- An investigator also claimed in court that Mr. al-Bashir had told him that he received millions of dollars from the Saudi royal family.
- Following months of protests, Mr. Bashir was removed from power in April this year.
- Mr. Bashir's trial is a test of whether the new Sudanese rulers can successfully hold the former regime accountable.
Former Sudanese President Omar Hassan al-Bashir, who had been in power for nearly thirty years, appeared in court in Khartoum, the capital, on charges of corruption and killing. A Sudanese prosecutor said in June that millions of dollars of foreign currency were found in sandbags at Mr. Bashir’s home. He faces other charges. Mr. Bashir’s lawyers dismiss the charges against him as unfounded.
An investigator also claimed in court that Mr. al-Bashir had told him that he received millions of dollars from the Saudi royal family. But Omar al-Bashir’s lawyer denied any unlawful reception by his client. Witnesses say there was heavy security outside the courthouse. According to AFP, the former president was brought to court by the military. Following months of protests, Mr. Bashir was removed from power in April this year. After his ouster, a transitional military council took over.
What are the allegations of corruption?
Omar al-Bashir faces charges of foreign exchange possession, corruption and receiving illegal gifts. In April, Sudan’s military ruler, General Abdul Fattah al-Barhan, said more than $5 million in cash, including Sudan’s pound and other foreign currencies, was seized at Mr. Bashir’s home. The ousted president was due to stand trial in July, but his trial was postponed for security reasons as well as his mother’s death.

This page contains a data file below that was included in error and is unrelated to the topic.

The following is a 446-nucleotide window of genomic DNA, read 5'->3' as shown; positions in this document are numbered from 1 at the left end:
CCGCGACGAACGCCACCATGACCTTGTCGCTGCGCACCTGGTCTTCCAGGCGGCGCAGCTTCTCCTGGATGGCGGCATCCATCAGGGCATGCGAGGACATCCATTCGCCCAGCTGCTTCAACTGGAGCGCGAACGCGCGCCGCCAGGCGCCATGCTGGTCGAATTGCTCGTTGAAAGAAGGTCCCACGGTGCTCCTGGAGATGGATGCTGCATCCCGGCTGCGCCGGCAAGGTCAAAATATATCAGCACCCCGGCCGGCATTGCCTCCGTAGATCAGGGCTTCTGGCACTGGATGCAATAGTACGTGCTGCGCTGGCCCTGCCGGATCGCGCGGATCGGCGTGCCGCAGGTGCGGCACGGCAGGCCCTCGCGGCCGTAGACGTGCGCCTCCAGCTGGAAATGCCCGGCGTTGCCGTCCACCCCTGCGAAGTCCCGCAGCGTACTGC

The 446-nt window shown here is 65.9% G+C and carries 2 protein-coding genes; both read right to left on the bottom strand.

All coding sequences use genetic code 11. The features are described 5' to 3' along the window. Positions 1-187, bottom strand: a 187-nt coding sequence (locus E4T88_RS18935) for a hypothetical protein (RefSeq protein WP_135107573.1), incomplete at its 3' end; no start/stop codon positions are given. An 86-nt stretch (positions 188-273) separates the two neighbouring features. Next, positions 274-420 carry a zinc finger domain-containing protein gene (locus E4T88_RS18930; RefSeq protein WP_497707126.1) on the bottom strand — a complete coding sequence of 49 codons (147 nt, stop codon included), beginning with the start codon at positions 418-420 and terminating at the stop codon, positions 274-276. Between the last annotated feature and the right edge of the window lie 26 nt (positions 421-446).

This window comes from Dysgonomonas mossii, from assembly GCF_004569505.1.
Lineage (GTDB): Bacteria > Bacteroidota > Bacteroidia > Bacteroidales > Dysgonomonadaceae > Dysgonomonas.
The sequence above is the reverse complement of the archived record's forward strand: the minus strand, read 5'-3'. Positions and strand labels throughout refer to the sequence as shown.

What are the other charges against the former president of Sudan?
In May, the Sudanese Attorney General accused Mr. Bashir of encouraging the killing of protesters and involvement in the attack. The demonstrations targeting the protesters were held during Mr. Bashir’s rule. Those protests ended the 30-year rule of Omar al-Bashir.
The charges were brought against Mr. Bashir during an investigation into the killing of a physician in protest. The doctor was treating wounds in his home in Khartoum, when police fired tear gas into the building. A witness said that the doctor came out of the building with his hands raised and told police he was a doctor but was immediately shot.
The Transition to Democracy
Mr. Bashir’s trial is a test of whether the new Sudanese rulers can successfully hold the former regime accountable.
On August 6, a coalition of opposition political groups in Sudan and the ruling military council signed a historic power-sharing agreement. According to the agreement, the new governing council is made up of civilians and a coalition of pro-democracy Democrats to prepare for elections and the establishment of a rule of law. Mohammed Hamdan Daqlu (known as Hamidati), Sudan’s most powerful man, has pledged to abide by the agreement.
The coalition of opposition political groups elected five to attend the governing council. Members of the governing council were due to take an oath on Monday following a call from pro-democracy activists, but the ceremony was delayed by 4 hours, according to an army spokesman.